Music Review: Frank Viele & The Manhattan Project – Acoustic Vudu

Hey folks!

It never ceases to amaze me when I hear a band go acoustic and it sounds just as good as it does electric in a studio. Unfortunately in an age when everything in the Top 40 seems over-engineered and artificial, these bands are the exception, not the rule. So when I find one, I’m ecstatic and want to celebrate that success.

Back in June 2010, I reviewed the album Neon Lights from Frank Viele & The Manhattan Project. This is a six-piece band based in Connecticut that sounds much larger than just six people, largely because they have a horn section – which you hardly find with any group these days (the Dave Matthews Band is the only other similar band I can think of). Their music is a mix of rock, soul, and blues that simply works. When I listen to them on CD, it’s a group I’d kill to listen to live. And after hearing Acoustic Vudu, I think I’ll have to double the bounty.

Acoustic Vudu is a five song EP of tracks that includes two new songs – “Push and Pull” and “Spanish Fly” in addition to acoustic versions of “Neon Lights,” “Somebody Else,” and “Try.” These tracks only reinforces just how good these guys are. Though these songs all sound great loud, proud, and plugged in, there’s a purity in hearing the instruments without that electric boost. Every song shines acoustically because you can hear the quiet moments just as well as you can the full moments. Words, finger picking, horns… it all layers and never reaches the frantic levels being louder can sometimes bring into play.

All the songs are amazing, but I’ll pick out three that really stick with me.

With “Neon Lights” the guitar lick still has just as much power as it does in the electric version, but I love that they’ve slowed it down a bit and let the horn section shine. The sax and muted trumpet set things up with a beautiful quiet as the song starts to build and build. And one of my complaints with Neon Lights was that sometimes Frank Viele’s voice was too gravelly and stressed to understand what he was singing. Without having to compete with the amplifier, Frank’s voice just works. It tells the story with a breathless growl driven by the guitar that doesn’t let up…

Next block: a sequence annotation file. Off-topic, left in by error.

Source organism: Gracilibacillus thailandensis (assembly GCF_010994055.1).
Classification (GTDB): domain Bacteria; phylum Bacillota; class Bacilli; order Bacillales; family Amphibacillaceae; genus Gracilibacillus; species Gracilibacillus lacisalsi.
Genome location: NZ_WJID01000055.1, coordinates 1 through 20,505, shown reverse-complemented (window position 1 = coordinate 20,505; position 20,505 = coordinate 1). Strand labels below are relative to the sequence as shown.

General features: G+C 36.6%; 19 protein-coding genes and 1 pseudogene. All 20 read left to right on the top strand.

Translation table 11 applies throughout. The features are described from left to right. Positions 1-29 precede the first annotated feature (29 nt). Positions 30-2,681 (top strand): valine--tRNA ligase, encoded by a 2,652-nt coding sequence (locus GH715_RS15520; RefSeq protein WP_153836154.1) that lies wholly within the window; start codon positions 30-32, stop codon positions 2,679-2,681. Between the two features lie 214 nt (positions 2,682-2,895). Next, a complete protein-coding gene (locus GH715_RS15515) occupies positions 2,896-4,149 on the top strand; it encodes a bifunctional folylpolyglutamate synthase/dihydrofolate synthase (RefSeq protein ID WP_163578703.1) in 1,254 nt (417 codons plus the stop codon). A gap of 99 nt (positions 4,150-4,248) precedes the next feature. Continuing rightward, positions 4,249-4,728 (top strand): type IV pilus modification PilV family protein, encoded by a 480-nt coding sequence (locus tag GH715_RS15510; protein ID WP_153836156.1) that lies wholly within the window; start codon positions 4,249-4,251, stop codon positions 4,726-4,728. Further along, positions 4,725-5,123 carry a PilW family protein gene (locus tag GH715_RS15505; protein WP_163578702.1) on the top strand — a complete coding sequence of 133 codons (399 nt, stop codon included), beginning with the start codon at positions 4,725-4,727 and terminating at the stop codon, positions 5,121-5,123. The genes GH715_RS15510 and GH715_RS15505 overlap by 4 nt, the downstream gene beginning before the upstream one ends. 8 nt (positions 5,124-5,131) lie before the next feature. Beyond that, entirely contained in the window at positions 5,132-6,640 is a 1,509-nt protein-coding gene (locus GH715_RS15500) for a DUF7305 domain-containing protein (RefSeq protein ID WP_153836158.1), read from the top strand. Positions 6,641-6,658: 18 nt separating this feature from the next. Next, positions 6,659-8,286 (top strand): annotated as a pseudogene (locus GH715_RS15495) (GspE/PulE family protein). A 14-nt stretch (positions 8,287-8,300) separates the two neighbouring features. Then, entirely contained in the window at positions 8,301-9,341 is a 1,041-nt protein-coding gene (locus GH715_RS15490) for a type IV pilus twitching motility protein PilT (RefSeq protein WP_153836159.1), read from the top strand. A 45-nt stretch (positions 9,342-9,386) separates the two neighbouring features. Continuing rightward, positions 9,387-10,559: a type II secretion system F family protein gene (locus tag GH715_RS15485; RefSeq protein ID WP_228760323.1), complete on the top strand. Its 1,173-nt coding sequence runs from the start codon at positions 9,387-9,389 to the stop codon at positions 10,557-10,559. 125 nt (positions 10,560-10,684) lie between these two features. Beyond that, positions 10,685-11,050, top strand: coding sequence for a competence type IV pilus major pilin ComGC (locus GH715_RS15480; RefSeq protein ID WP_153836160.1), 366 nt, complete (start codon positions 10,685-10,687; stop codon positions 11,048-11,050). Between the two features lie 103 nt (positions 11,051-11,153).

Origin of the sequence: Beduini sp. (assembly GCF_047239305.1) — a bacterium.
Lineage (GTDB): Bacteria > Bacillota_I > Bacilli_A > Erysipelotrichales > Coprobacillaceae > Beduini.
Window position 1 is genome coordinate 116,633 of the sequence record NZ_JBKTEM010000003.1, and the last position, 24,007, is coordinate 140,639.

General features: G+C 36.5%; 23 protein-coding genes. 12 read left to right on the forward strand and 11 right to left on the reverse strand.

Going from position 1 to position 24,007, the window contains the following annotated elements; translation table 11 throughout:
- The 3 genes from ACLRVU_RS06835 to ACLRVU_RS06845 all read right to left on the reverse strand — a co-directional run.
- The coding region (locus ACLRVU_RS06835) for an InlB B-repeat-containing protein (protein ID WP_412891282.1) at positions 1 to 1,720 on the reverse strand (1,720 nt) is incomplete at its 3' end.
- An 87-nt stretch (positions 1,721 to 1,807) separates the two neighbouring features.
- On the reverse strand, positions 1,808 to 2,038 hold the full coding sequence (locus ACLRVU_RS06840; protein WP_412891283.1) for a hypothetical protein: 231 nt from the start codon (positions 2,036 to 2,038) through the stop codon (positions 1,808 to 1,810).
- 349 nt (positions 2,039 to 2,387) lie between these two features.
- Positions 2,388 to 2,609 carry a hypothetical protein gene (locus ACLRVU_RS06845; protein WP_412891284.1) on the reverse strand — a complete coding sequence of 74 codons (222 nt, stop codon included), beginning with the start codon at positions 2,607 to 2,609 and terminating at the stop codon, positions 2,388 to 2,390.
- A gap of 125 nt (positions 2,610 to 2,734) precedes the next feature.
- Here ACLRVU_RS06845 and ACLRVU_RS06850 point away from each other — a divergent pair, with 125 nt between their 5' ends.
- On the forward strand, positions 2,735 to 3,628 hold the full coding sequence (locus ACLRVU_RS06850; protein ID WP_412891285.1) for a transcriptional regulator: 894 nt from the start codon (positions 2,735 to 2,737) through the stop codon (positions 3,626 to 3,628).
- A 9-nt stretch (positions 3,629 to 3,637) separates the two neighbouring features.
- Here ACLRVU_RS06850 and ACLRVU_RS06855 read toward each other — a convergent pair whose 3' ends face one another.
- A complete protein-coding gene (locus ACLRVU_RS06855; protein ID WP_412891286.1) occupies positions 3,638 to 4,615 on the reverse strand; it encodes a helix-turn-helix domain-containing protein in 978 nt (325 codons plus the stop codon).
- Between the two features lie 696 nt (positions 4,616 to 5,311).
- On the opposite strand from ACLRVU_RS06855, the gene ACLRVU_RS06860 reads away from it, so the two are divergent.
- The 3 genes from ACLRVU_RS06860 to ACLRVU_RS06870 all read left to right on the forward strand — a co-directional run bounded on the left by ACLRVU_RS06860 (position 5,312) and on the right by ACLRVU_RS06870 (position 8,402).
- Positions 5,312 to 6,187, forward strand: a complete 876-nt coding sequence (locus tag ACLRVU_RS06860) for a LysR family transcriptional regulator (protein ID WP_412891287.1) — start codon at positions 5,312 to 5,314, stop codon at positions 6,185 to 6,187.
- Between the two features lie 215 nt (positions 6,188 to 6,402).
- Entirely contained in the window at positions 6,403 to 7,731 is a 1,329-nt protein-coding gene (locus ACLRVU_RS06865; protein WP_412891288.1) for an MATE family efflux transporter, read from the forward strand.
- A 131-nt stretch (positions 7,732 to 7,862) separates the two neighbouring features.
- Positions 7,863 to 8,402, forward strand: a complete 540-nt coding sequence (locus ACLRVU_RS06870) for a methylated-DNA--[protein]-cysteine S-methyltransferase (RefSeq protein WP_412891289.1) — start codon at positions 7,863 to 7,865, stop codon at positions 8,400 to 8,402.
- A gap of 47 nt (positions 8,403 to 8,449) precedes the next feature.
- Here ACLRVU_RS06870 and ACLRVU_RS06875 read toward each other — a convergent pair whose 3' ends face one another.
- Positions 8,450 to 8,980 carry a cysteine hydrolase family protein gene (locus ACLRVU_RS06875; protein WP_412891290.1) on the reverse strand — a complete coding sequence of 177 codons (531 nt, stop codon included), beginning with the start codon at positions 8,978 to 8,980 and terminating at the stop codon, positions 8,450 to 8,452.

“Push and Pull” is another song that just grooves… “Don’t want no lover standing in my way / You find it hard to sit and stay / And I know inside you know it’s true / And every time you leave you know you’re through…” It’s about a relationship where both people have a certain gravity and each is pushing and pulling the other even though every time they part may be the last. And this one has some great guitar, both lead and rhythm – each expressing a different emotion along with Frank’s vocal… And I love the “Come on my baby / Come on my darlin” section as the singer pleads with his love.

Lastly, “Spanish Fly” just has some gorgeous guitar parts. I’m a sucker for great guitar. This one again tells a story of passion between a man and a woman where the guy is wondering if the relationship has gone beyond lust. It goes on for more than five minutes and I bet it could go on for another five and I wouldn’t mind…

What more do I need to say? If you’re looking for a new group to groove to, Frank Viele & The Manhattan Project should be right up your alley. And when you’re done with Acoustic Vudu, check out Neon Lights for more groovy goodness. Both albums are available now. For more details, check out the band’s website at and look for them on Facebook and YouTube!

This article first appeared at here.


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Music Review: Rusty Belle – On a Full Moon Weekend

Hi again…

Music doesn’t have to be complicated. Far too often I listen to a song on the radio and wonder how much of it was engineered compared to how much was performed. When the electronics overwhelm the instruments and voices, sometimes it’s time to reexamine the music-making process.

Enter the simplicity of Rusty Belle, with a vibe that is difficult to nail down. It’s at times folksy, at times dramatic, and at times it seems they’d feel at home in a saloon somewhere in the late 1800s. But that’s part of their charm.

Comprised of brother and sister Matt (vocals, guitar, fiddle) and Kate Lorenz (vocals, washboard, glockenspiel, drums), Zak Trojano (vocals, guitars, drums), and Jazer Giles (keyboards, guitar, vocals), the group has recorded five albums as a quartet since 2006, with their latest being On a Full Moon Weekend. But again, it’s impossible to pin them down – there’s some country, some honky-tonk, dramatic folk, blues, even a bit of rock. The closest I can come to naming a similar artist is Mark Knopfler, but that only fits a handful of their songs.